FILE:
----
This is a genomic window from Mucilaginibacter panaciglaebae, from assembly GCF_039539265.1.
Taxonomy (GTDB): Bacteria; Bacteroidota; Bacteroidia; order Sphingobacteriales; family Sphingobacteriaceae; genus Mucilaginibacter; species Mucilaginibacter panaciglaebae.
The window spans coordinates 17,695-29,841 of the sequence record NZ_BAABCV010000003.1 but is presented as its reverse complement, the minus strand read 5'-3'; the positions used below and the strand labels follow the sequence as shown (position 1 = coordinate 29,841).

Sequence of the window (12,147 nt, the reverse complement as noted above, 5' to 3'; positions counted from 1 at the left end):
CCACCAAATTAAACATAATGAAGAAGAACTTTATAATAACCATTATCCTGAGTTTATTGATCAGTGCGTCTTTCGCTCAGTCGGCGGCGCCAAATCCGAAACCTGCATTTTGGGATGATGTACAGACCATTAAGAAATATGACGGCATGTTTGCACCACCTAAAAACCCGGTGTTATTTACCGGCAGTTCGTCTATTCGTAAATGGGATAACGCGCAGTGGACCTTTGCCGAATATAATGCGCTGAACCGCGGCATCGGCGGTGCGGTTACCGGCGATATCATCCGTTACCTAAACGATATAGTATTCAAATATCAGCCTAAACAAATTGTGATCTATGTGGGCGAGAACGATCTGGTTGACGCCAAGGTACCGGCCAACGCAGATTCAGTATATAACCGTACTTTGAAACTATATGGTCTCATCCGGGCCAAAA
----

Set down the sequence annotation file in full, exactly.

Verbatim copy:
This is a genomic window from Mucilaginibacter panaciglaebae, from assembly GCF_039539265.1.
Taxonomy (GTDB): Bacteria; Bacteroidota; Bacteroidia; order Sphingobacteriales; family Sphingobacteriaceae; genus Mucilaginibacter; species Mucilaginibacter panaciglaebae.
The window spans coordinates 17,695-29,841 of the sequence record NZ_BAABCV010000003.1 but is presented as its reverse complement, the minus strand read 5'-3'; the positions used below and the strand labels follow the sequence as shown (position 1 = coordinate 29,841).

Sequence of the window (12,147 nt, the reverse complement as noted above, 5' to 3'; positions counted from 1 at the left end):
CCACCAAATTAAACATAATGAAGAAGAACTTTATAATAACCATTATCCTGAGTTTATTGATCAGTGCGTCTTTCGCTCAGTCGGCGGCGCCAAATCCGAAACCTGCATTTTGGGATGATGTACAGACCATTAAGAAATATGACGGCATGTTTGCACCACCTAAAAACCCGGTGTTATTTACCGGCAGTTCGTCTATTCGTAAATGGGATAACGCGCAGTGGACCTTTGCCGAATATAATGCGCTGAACCGCGGCATCGGCGGTGCGGTTACCGGCGATATCATCCGTTACCTAAACGATATAGTATTCAAATATCAGCCTAAACAAATTGTGATCTATGTGGGCGAGAACGATCTGGTTGACGCCAAGGTACCGGCCAACGCAGATTCAGTATATAACCGTACTTTGAAACTATATGGTCTCATCCGGGCCAAAA